Wednesday, 16 December 2015

Review: The Annals of the Irish Harpers.


 The Annals of the Irish Harpers.   Edited by Sara C Lanier

This book is a recent newly-edited version of the precious works of Charlotte Milligan Fox. It was first published in 1910 and written in the language style of that era.

It is highly academic and yet compelling material for anyone with the slightest interest in local history and culture. It is definitely geared for the academic: particularly for the ethnomusicologist, and of course for the serious traditional Irish musician. For the rest of us at times it can be a laborious read, but always only momentarily, as the turn of a page or two can quite quickly reveal yet more vivid imagery of an era seemingly more romantic than the present.

Friday, 28 August 2015

Closure - a book review







Closure


New novel by  David Magee


 


 I rarely read novels these days but once I started this one I was compelled to keep turning the pages – there are 430 of them. After the first few chapters it was clear that there were going to be many unexpected twists to this tale: a tale expertly crafted to keep the reader ensnared. Obviously the local content was of special interest to me but I think even for strangers to Northern Ireland this would be intriguing – as a detective story/murder mystery.  The characters were all well developed and all quite believable.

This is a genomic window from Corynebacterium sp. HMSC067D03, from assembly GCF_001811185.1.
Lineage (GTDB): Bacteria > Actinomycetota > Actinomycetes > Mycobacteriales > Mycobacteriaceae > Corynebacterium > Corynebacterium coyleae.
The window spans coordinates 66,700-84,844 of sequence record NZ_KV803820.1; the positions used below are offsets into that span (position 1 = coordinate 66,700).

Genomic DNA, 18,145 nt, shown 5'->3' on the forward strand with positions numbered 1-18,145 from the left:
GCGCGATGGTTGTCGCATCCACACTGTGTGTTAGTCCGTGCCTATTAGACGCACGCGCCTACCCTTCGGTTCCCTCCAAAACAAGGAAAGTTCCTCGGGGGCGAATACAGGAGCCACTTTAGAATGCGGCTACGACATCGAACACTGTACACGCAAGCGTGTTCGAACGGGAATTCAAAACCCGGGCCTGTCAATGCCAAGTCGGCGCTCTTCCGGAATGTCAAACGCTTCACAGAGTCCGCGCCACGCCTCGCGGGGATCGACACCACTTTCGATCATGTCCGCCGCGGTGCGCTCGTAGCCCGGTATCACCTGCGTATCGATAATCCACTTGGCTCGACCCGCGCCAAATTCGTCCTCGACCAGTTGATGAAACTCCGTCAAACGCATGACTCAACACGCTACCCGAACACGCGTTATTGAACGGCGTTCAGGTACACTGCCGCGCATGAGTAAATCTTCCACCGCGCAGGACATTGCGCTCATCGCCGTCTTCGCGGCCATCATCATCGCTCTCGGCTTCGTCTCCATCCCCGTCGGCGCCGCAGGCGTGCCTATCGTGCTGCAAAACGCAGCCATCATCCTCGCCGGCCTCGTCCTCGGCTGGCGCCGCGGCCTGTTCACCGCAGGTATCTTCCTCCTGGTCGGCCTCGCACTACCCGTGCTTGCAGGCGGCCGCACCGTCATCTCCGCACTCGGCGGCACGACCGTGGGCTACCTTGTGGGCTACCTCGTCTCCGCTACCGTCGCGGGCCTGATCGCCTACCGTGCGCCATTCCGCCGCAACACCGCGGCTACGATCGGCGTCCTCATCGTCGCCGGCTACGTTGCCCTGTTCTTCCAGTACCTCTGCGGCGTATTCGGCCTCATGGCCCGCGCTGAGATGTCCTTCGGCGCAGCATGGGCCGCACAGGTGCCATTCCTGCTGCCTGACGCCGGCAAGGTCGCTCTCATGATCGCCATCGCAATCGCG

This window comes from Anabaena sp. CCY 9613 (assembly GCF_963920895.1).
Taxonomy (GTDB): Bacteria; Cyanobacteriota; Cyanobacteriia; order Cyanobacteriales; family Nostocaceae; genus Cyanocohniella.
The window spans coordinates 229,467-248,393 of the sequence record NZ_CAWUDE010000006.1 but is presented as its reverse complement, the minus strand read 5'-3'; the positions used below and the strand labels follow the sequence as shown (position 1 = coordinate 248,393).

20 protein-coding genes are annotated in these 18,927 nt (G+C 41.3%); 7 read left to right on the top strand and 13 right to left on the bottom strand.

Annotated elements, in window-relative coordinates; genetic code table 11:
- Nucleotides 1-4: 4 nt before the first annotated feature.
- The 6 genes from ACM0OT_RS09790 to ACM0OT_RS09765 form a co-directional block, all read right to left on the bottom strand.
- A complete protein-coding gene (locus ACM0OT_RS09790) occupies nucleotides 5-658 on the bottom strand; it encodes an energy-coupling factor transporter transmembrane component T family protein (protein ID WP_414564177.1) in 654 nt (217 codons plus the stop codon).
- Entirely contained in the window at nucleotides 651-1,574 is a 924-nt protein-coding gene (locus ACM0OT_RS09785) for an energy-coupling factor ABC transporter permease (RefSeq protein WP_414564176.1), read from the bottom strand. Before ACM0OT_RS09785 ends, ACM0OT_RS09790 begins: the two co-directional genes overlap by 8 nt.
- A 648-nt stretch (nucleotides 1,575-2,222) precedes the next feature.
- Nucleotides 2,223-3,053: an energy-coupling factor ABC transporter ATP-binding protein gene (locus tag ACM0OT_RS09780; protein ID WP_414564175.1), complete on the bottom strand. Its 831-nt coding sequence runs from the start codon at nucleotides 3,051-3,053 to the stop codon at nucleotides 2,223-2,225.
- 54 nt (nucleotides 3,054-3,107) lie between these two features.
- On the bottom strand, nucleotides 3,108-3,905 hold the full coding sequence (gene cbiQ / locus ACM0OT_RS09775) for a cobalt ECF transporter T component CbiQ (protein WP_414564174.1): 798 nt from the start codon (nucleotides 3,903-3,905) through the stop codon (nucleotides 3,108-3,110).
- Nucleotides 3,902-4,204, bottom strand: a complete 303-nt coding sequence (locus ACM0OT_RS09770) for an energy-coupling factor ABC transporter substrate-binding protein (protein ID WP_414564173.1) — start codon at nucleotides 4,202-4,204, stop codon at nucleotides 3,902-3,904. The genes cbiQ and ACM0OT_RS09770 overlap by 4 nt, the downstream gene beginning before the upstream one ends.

The author clearly has much personal knowledge of the intricacies of the ‘troubles’ – of the convoluted interconnection of terrorists, criminals, police intelligence and government bodies. While this is not the purpose or focus of the storyline the Northern Irish reader will not miss the relevance of reference to an underworld that still exists: a world where the media, to this very day, can only venture into when given the nod from above.

Sunday, 22 February 2015

The John Wayne Saga

 
Davy Agnew, true to his word recently went with me on a mission to Andraid and The Caddy in search of more links to John Wayne's kinfolk. The first stop was to the site of the former cottage of Wullie John Morrison: the old stone white-washed, thatched roof dwelling where Davy Agnew had once carried out renovations. This cottage had probably been built in the 1600's and was most likely the homestead of John Wayne's ancestors.